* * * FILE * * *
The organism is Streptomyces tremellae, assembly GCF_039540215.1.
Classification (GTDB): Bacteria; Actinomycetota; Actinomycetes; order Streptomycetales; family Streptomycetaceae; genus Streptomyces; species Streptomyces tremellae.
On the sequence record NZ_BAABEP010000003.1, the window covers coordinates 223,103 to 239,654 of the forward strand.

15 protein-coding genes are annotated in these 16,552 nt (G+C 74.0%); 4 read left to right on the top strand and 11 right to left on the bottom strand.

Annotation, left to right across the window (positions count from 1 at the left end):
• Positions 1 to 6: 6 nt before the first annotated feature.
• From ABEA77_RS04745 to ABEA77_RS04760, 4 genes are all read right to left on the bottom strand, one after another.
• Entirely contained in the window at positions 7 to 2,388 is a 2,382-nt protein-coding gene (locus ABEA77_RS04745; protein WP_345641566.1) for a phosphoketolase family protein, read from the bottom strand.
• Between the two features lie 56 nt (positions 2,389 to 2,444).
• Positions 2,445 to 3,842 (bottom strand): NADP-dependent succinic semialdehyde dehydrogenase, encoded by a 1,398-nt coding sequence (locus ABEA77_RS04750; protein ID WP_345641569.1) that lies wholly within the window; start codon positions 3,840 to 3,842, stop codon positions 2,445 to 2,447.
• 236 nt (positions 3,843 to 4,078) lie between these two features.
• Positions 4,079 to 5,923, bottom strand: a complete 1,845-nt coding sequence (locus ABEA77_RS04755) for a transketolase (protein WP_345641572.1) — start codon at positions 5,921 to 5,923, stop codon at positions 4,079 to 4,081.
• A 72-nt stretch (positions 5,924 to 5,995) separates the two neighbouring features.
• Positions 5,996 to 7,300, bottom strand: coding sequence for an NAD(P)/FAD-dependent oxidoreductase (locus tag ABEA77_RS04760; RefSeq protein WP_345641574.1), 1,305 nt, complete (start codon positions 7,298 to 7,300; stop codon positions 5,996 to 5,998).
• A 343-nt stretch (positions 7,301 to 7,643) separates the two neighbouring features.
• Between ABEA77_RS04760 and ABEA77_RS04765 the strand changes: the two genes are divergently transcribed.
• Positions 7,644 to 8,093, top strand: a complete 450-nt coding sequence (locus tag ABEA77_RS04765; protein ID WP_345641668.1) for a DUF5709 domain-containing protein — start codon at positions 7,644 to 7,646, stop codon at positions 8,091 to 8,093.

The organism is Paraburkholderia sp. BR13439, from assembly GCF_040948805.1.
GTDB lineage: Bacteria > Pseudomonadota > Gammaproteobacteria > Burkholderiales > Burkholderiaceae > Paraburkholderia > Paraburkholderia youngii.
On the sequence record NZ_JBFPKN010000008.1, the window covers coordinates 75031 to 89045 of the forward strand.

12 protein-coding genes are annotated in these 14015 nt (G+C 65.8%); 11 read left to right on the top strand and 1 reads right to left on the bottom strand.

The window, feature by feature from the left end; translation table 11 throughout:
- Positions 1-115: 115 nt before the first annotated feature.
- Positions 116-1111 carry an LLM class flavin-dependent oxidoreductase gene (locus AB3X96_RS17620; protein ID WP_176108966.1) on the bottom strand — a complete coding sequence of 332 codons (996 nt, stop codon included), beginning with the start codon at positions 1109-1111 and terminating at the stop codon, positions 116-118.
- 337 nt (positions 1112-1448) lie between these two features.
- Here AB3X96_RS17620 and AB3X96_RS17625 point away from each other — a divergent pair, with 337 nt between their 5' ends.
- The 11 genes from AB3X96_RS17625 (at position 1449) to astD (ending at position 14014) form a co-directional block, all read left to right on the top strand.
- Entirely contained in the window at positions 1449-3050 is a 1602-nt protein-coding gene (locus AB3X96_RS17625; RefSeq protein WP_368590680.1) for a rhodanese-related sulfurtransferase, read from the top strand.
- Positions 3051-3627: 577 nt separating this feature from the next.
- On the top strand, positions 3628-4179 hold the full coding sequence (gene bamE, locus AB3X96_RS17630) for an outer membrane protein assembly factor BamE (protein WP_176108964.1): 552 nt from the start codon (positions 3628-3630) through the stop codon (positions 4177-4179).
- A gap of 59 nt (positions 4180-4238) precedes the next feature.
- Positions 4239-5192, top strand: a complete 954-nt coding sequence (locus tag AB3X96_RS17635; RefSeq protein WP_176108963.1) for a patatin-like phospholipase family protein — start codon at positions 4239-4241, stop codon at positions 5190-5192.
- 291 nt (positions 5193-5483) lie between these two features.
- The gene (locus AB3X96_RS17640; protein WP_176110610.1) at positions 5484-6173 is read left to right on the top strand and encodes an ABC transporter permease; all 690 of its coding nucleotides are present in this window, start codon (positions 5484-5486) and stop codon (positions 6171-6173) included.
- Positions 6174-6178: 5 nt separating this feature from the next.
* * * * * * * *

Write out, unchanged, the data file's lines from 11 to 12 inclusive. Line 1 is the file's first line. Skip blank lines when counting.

• 236 nt (positions 3,843 to 4,078) lie between these two features.
• Positions 4,079 to 5,923, bottom strand: a complete 1,845-nt coding sequence (locus ABEA77_RS04755) for a transketolase (protein WP_345641572.1) — start codon at positions 5,921 to 5,923, stop codon at positions 4,079 to 4,081.